Simple “if-then-else” Branching

First let’s take a look at a very simple function, that computes the maximum of two integers. This is implemented using a single if control statement.

int max(int a, int b) {
  if (a > b) {
    return a;
  } else {
    return b;

Remember that in LLVM IR control-flow is implemented by jumping between basic blocks, which contain instruction sequences that do not change control flow. Each basic block ends with an instruction that changes the control flow. The most common branching instruction is br [2]. br can be used conditionally, then it implements a simple if-then-else, taking a boolean condition flag and two basic block labels as parameter.

br i1 %cond, label %iftrue, label %iffalse

br can also be used to unconditionally jump to a certain destination:

br label %dest
define i32 @max(i32 %a, i32 %b) {
  %retval = alloca i32, align 4
  %0 = icmp sgt i32 %a, %b
  br i1 %0, label %btrue, label %bfalse

btrue:                                      ; preds = %2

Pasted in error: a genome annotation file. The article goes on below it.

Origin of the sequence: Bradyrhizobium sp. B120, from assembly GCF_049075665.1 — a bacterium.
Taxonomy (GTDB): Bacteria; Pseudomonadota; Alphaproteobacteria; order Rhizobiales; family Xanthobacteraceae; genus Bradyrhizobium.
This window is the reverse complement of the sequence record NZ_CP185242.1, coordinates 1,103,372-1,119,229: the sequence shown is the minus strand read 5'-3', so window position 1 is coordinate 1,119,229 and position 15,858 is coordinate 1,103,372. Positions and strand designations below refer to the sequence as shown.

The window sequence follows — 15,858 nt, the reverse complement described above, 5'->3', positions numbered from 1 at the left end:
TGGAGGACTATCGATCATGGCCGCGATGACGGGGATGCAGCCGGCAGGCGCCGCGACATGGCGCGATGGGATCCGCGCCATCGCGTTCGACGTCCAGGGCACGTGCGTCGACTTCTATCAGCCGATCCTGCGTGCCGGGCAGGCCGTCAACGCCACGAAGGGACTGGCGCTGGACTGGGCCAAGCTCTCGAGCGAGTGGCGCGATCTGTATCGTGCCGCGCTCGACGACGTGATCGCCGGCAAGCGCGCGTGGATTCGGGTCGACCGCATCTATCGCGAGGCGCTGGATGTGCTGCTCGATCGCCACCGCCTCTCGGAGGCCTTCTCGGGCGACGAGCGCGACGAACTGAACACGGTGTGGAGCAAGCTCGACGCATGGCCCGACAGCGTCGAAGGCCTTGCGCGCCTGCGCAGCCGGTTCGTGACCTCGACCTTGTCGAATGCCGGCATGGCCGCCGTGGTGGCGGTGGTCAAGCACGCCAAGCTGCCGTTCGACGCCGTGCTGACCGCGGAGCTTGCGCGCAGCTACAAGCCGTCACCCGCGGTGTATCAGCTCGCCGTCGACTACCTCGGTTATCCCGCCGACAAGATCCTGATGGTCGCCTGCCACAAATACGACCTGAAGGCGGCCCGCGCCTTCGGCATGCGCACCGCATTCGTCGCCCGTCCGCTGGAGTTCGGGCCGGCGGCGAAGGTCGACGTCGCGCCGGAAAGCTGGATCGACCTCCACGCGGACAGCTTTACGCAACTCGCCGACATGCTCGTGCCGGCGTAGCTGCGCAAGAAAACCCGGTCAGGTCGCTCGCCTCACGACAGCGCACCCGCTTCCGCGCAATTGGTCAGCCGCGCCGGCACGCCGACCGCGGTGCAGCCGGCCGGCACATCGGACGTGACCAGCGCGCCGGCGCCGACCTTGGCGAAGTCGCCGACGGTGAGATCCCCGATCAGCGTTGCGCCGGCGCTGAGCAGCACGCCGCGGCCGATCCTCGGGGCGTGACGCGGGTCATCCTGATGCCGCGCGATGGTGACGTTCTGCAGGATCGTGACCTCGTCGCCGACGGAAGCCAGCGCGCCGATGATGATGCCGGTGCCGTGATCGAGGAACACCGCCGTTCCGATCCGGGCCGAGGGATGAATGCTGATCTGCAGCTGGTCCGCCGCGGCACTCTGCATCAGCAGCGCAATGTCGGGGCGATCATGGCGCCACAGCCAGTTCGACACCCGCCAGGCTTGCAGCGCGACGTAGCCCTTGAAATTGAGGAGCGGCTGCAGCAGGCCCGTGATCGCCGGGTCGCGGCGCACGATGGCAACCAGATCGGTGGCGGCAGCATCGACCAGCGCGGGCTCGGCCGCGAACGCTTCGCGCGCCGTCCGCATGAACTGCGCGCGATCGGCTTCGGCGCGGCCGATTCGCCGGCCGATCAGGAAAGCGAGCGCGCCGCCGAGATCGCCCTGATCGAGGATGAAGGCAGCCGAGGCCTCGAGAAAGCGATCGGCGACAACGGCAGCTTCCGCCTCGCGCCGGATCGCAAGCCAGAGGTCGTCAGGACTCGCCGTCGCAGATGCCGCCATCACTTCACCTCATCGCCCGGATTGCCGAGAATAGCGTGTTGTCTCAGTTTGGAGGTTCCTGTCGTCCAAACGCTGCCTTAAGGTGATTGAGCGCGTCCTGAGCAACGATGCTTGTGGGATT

store i32 %a, i32* %retval, align 4
  br label %end

bfalse:                                     ; preds = %2
  store i32 %b, i32* %retval, align 4
  br label %end

end:                                     ; preds = %btrue, %bfalse
  %1 = load i32, i32* %retval, align 4
  ret i32 %1

In the example above, there are 4 basic blocks. The first one is the function entry block. There space is allocated on the stack with alloca [1], which acts as a temporary storage for the bigger value. Then the two parameter %a and %b are compared using the icmp instruction [3]. The result is a boolean (i1) flag, which is then used as condition for the br instruction. Then depending on the taken branch, either %a or %b is stored into the temporary %retval variable. Each of the branches then end with a unconditional branch to the last basic block %end. There the value from %retval is loaded and returned.

You can get a graphical representation of the control-flow in the form of a control-flow graph (CFG). This can be generated by using opt -dot-cfg input.ll.

Control-Flow Graph of the max function

Control-Flow Graph of the max function

LLVM IR is a rather rich intermediate code format. So when compiling the above snippet with higher optimization levels, LLVM will optimize the code to use the select instruction [4] instead of generating branches. The select instruction simply chooses between two values, based on a boolean condition. This shortens the code significantly.

define i32 @max(i32 %a, i32 %b) {
  %1 = icmp sgt i32 %a, %b
  %2 = select i1 %1, i32 %a, i32 %b
  ret i32 %2